“We think you know more than you think you do.”
“No, I really don’t. Do you know how many failed businesses I’ve had? Do you know how many things I’ve created that no one has bought? Do you know how many shows I’ve put on that no one attended? I’ve got a book for sale that no one is reading. I’ve got a DVD available that no one is watching. I’ve written I don’t know how many business plans and not one of them has been followed through to fruition. Surely, you guys have been paying attention.”
“Of course we have,” Iman said. “We find your antics quite amusing.”
“Absolutely,” added Yewell. “If it weren’t for people like you, we’d probably have no sense of humor at all.”
“Great. So glad to know I give you occasion to laugh.”
“Oh, you’re hysterical.”
“Thanks,” I said. “I wish I could enjoy my screw ups that much. See, I have this condition called Attention Deficit Disorder.”
“Oh, yes! ADD. What a marvelous invention,” said Iman.
“You’ve got to be kidding,” I said.
“Not at all,” he said. “That mindset has been the most open to us on our visits. It’s a travesty that you so often classify it as a disorder.”
“What else could it be?”
“A gift,” said Yewell. “There’s more to you than you realize, Steve.”
“How do you figure?”
“Because you’re human. Do you think you’re the only one that doesn’t have it all figured out? Do you think you’re the only one who doesn’t have it all together? Your entire planet sometimes looks like a Three Stooges episode.”
“Whom we also like quite a lot,” Iman added.
“Hysterical,” Yewell said.
“But I’m a failure.”
“No,” Yewell said as he patted my shoulder, “you’re just not finished. If you were a failure, you wouldn’t be here. You wouldn’t have come this far.”
“You see,” Iman added, “you’re not a failure. You’re just imbalanced.”
“Oh, that makes me feel much better. Thanks.”
“How do I get balanced?”
“Realize who you are.”
“Who am I?”
“That’s what we’re here to find out,” Yewell said. “After all, that’s primarily the focus of marketing in the first place. Finding out who you are.”
“I thought it was to let other people know who I am, or at least what I do.”
“How can you let them know that when you don’t even know yourself?” said Iman. “The problem that you have, Steve, is the same problem that is shared with many individuals, businesses, and organizations. You’re imbalanced. That’s what keeps you from operating smoothly. That’s what keeps you from making the most of this abundant planet. That’s what keeps you from being effective at life.”
“It’s that whole `ten percent of the brain’ thing,” added Yewell. “You’re not thinking completely. You’re not realizing your whole being. Remember when you said before that marketing was just advertising?”
“Advertising and stuff,”‘ I corrected.
“Well, it’s the `stuff’ part that needs clarification. Advertising is just letting people know what you do.”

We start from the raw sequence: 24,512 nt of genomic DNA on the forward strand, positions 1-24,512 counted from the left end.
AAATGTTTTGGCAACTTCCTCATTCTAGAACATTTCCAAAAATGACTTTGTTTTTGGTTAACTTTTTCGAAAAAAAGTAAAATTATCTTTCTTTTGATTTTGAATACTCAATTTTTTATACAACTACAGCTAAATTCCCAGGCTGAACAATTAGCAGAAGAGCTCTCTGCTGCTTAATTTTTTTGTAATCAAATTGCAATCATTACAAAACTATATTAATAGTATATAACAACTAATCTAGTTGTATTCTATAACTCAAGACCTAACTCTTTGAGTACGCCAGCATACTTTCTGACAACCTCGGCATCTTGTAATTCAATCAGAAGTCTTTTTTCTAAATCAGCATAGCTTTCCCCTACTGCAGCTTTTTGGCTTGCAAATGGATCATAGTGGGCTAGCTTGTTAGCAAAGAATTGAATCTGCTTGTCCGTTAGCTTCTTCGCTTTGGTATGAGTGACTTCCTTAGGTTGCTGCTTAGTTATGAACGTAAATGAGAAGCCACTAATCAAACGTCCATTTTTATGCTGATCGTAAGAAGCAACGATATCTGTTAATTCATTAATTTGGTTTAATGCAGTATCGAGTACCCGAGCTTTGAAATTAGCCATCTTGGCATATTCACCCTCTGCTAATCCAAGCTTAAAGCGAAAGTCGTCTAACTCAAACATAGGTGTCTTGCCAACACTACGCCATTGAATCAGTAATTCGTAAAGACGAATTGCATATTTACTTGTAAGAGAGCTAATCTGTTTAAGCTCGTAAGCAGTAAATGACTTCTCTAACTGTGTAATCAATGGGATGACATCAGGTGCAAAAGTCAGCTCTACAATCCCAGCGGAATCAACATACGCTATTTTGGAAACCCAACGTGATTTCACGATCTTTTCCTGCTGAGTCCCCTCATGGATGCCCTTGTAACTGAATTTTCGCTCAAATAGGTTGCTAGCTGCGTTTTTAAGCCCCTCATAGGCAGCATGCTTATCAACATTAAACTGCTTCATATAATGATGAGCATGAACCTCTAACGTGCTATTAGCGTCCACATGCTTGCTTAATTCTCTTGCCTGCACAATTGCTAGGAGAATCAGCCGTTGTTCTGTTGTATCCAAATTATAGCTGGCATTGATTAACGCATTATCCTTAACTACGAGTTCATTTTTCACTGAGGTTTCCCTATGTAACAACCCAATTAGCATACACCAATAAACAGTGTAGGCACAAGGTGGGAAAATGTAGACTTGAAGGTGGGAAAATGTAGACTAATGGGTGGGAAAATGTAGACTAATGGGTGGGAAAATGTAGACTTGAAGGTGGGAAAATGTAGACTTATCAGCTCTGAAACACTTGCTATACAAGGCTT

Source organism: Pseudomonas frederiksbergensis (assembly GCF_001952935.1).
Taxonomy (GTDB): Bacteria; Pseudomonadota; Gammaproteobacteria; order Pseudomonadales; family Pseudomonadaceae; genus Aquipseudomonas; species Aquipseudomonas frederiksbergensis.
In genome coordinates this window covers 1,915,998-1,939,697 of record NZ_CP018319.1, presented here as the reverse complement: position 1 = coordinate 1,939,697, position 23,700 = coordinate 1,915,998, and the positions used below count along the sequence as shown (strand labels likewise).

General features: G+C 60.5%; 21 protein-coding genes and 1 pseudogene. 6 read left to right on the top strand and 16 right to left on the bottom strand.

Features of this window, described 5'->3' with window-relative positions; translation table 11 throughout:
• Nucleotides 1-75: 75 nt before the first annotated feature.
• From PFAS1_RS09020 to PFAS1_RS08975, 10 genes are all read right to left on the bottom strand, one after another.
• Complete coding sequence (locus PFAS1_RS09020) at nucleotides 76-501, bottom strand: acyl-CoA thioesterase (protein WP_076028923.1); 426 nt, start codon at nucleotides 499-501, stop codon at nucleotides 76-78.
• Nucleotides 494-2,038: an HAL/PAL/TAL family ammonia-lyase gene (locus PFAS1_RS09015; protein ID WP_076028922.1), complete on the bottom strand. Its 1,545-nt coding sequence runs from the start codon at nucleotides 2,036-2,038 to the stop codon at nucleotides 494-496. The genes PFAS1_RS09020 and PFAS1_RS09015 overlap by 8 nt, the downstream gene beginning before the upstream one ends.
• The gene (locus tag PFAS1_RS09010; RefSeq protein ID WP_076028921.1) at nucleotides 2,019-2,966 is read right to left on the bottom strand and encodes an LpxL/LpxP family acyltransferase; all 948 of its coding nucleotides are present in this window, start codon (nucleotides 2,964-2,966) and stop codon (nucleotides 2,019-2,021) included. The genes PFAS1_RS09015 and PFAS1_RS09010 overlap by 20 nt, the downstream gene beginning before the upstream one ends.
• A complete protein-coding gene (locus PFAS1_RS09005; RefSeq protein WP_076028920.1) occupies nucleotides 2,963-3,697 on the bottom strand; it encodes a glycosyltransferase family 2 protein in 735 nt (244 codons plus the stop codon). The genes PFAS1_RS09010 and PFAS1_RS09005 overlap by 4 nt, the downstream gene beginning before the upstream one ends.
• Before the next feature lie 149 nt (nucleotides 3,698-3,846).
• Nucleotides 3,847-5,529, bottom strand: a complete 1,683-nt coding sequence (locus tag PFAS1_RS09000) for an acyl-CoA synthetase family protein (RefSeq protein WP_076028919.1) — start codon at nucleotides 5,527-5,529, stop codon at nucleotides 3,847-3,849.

“Or at least getting them to think they know what you do,” Iman added.
“But marketing is more than just spreading the word…”
“Or spreading other things,” Iman interjected again.
“It’s the entire package. Marketing is everything in your business…”
“…everything that you utilize to get to identify, anticipate, and supply your customer with what they need and want.” Yewell paused for a moment as if waiting for it to sink in. “And the same module is used in realizing your role in life as a whole. You must gain awareness, discover your purpose, and realize your Self.”
“Thought, Word, and Deed.”
“Idea, Intent, and Action.”
“Knowledge, Will, and Being.”
“Mind, Spirit, and Body.”
“Beginning, Middle, and End.”
“Start, Go, and Finish.”
“Larry, Moe, and Curly.”
“Excuse me?” I said.
“Sorry,” said Iman. “Just wanted to see if you were still paying attention.”
I sat down in a nearby chair and ran my fingers through my hair. “So you’re saying that marketing is like a metaphor for life?”
“Marketing is a microcosm of life. Your businesses, your organizations, your economy, all of your actions and creations are an extension of who you are. As you progress in one, you will progress in all.”
“Provided that we find our balance,” I interjected.
“Exactly. You see, your culture is at a pivotal turning point. Because your needs are changing and your practices are changing, your industry is changing as well. This generation marks the dawn of the next great revolution of humanity. That is why we want you to write this book. That is why we want you to write the world.”
This is an excerpt from How to Survive an Estralarian Mind Meld. Order your copy today!
Steve McAllister is the author of The Rucksack Letters and How to Survive an Estralarian Mind Meld. He posts regularly at InkenSoul.com, and sometimes posts at Anything Arts, Sarasota Music Scene, and Elephant Journal, and is currently the Director of Operational Development for the Common Wealth Time Bank in Sarasota, Florida. Follow him on Twitter, Facebook, and YouTube.